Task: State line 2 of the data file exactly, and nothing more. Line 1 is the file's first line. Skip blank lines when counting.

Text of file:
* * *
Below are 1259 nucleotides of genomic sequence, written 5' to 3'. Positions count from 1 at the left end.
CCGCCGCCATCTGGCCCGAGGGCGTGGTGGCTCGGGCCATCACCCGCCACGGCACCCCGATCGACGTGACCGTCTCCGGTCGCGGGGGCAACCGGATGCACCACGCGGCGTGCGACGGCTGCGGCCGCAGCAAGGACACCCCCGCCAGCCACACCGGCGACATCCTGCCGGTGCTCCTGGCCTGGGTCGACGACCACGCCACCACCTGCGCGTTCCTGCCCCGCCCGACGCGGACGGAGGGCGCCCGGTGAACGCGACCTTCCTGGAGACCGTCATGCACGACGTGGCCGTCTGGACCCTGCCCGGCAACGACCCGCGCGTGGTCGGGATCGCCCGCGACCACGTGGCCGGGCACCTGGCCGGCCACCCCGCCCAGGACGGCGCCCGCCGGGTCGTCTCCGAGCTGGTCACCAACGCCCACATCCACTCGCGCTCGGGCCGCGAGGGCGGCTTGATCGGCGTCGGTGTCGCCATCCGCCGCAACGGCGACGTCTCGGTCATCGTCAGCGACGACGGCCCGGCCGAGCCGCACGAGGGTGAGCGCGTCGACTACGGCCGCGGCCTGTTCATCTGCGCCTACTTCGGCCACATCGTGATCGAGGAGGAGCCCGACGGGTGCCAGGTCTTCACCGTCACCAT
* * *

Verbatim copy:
CCGCCGCCATCTGGCCCGAGGGCGTGGTGGCTCGGGCCATCACCCGCCACGGCACCCCGATCGACGTGACCGTCTCCGGTCGCGGGGGCAACCGGATGCACCACGCGGCGTGCGACGGCTGCGGCCGCAGCAAGGACACCCCCGCCAGCCACACCGGCGACATCCTGCCGGTGCTCCTGGCCTGGGTCGACGACCACGCCACCACCTGCGCGTTCCTGCCCCGCCCGACGCGGACGGAGGGCGCCCGGTGAACGCGACCTTCCTGGAGACCGTCATGCACGACGTGGCCGTCTGGACCCTGCCCGGCAACGACCCGCGCGTGGTCGGGATCGCCCGCGACCACGTGGCCGGGCACCTGGCCGGCCACCCCGCCCAGGACGGCGCCCGCCGGGTCGTCTCCGAGCTGGTCACCAACGCCCACATCCACTCGCGCTCGGGCCGCGAGGGCGGCTTGATCGGCGTCGGTGTCGCCATCCGCCGCAACGGCGACGTCTCGGTCATCGTCAGCGACGACGGCCCGGCCGAGCCGCACGAGGGTGAGCGCGTCGACTACGGCCGCGGCCTGTTCATCTGCGCCTACTTCGGCCACATCGTGATCGAGGAGGAGCCCGACGGGTGCCAGGTCTTCACCGTCACCAT